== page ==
Metals News
Decline in recycling demand means less money for Arizona cities
industry news
Sep 21,2015

By  Paul Ploumis 18 Sep 2015  Last updated at  20:10:13 GMT

TEMPE (Scrap Monster): Mike Kean’s family has been in the recycling business in various ways since 1977, when his company was founded in Chandler by his father, Jim Kean.

Initially, the company operated a plant that manufactured cellulose products from recycled paper. By the late 1980s, it expanded into one of the Valley’s first materials recycling plants, where thousands of tons of recyclables are sorted and packaged each week, then sent off to markets in various parts of the country or world. What can’t be used is sent to landfills.

Mike Kean, today the general manager, worked with several Valley cities in the late 1980s and early 1990s as they began pilot recycling programs that eventually grew into today’s curbside recycling services.

Today, however, enthusiasm for converting trash into reusable goods has been muted by economic reality.

The biggest factor affecting recycling today is the depressed market for recycled commodities, Kean said.

The drop in oil prices has reduced the demand for plastics. The demand for American paper and cardboard in China has dropped, trading at a little more than $400 a metric ton earlier this year, compared with $1,000 a ton five years ago, the Washington Post reported earlier this summer.

The digital age has meant people do not use paper and newsprint as much as they once did. Glass can be costly to handle because it breaks and is difficult to sort, Kean said.

All of this, coupled with an abundance of remaining landfill space and relatively low costs for disposing of regular trash, has added up to a major disincentive for cities to pursue more aggressive recycling programs.

“Realistically, depending on the commodities markets, there are only certain types of material that hold value,’’ Kean said. “Currently, we’re at about 15- or 20-year lows. Over the last eight to 10 months, it’s been very drastic. The glory days, where these guys (cities) were making millions of dollars in revenue, that tide seems to be changing and it feels different this time.’’

Most of the Valley city officials interviewed by The Republic said recycling programs weren’t started simply as money makers for cities, but because it was the right thing to do for the environment. Beyond that, any revenue from recycled materials is a boost to the overall sanitation operation.

“With recycling it helps us manage our solid waste disposal costs,’’ said Mariano Reyes, spokesman for Mesa’s Environmental Management and Sustainability department. Without recycling, “for every ton of material that we collect from the black trash barrel, we have to pay to dispose of it. With recycling, we’re able to receive some revenue that helps to minimize the overall costs.’’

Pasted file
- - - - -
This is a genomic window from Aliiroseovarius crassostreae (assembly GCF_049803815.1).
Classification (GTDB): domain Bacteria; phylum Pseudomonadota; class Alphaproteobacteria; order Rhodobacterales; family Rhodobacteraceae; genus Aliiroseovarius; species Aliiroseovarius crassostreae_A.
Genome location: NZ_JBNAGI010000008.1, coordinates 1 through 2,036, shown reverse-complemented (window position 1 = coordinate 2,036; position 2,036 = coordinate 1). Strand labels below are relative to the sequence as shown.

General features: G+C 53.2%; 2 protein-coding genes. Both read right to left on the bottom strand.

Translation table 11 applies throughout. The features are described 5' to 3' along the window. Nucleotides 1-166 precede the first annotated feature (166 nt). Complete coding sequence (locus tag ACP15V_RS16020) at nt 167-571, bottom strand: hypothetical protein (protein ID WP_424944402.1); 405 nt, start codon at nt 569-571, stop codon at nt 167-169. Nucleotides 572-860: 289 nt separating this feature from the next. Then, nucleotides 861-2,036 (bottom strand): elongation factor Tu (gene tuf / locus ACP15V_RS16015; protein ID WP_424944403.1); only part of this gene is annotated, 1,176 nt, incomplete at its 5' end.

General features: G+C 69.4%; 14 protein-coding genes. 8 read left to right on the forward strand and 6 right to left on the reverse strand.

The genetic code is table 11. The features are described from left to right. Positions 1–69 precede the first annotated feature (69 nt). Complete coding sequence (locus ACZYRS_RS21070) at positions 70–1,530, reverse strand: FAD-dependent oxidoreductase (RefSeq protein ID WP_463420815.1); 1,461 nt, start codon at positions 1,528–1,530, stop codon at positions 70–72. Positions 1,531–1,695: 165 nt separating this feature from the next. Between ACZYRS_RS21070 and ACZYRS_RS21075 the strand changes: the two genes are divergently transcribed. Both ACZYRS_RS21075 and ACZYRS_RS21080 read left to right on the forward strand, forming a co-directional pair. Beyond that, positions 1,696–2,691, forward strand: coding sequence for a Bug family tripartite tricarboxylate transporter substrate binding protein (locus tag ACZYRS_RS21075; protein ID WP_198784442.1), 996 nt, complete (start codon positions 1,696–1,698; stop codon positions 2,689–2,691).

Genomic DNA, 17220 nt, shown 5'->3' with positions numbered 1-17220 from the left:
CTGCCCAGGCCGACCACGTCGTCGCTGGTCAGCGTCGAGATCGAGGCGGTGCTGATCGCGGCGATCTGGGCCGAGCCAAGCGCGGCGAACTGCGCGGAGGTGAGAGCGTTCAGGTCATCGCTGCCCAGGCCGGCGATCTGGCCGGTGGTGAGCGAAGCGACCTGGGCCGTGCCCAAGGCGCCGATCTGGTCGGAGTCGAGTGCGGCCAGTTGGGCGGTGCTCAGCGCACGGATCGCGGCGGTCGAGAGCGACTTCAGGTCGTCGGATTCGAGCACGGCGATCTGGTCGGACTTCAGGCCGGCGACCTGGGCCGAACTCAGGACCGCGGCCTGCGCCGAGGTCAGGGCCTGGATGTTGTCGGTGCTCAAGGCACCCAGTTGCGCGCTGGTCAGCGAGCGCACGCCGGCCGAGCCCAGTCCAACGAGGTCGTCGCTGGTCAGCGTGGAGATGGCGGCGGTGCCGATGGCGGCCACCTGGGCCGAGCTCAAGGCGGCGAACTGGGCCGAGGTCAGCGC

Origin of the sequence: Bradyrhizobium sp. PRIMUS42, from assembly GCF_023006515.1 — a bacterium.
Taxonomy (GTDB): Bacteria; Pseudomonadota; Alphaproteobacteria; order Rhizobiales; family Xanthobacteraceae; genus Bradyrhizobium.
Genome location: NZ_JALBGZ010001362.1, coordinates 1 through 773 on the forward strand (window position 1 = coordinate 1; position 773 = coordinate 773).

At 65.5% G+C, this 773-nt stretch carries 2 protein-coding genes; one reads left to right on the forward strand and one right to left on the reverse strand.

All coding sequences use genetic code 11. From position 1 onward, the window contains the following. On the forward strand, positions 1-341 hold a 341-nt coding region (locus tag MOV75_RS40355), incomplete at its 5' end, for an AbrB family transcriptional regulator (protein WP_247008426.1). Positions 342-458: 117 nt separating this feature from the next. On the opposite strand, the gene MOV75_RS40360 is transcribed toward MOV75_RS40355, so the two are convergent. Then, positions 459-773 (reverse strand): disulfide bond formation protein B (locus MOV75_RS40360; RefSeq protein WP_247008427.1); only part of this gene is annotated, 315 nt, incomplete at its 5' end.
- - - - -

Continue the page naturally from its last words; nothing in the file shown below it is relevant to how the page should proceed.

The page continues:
Chuck Hamstra, Phoenix’s deputy public works director, said the city continues to pursue new recycling ideas “when it makes economic sense.’’

“We recycle a lot more now than we used to. Part of that is the changes in technology that help us to sort better,’’ he said. But he conceded that with the city’s landfill disposal rate at about $25 a ton — low compared to many coastal cities in the United States — new recycling programs need to prove they are in the best financial, as well as environmental, interest of city residents.

Compared with five years ago, the drop in revenue for Valley cities from recyclables they collect has been stark.

Mesa, for example, generated $1.4 million in revenue in 2010-11. In the 2014-15 fiscal year, the city tallied $514,540 in revenue. Glendale has seen its recycling revenue drop from $2.3 million in 2010-11 to $1.8 million in 2014-15. In Scottsdale, it was more than $1.1 million in 2010-11 and about $423,000 in 2014-15.

For many cities, the poor economics of recycling also has been aggravated by the materials themselves, Kean said.

Recycled material generally is counted and paid by the ton. But the weight of recycled goods has changed significantly.

Plastic bottles are lighter than they were 15 years ago. Paper and newsprint for years added a majority of weight to a recycling bin, but there isn’t as much of those materials today. Tin cans are lighter, and things that once were packaged in cans or glass bottles now are packaged in lighter-weight plastics or foil pouches. Much of the recyclable glass, which adds weight, breaks in transport or at sorting facilities and is discarded. And today, lightweight cardboard shipping or food boxes fill much of the blue barrel space.

The result, Kean said, is that households may actually be recycling as much or more than they once did, but the weight of the recycled materials is actually less. This too is reflected in data reviewed by The Republic in several cities.

Peoria, for example, recycled 15,581 tons of materials in the 2014-15 fiscal year, which ended June 30, according to city records. Five years ago, the amount was 16,068 tons. Scottsdale saw the same trend, with 28,522 in 2010-11 compared with 25,434 in 2014-15.


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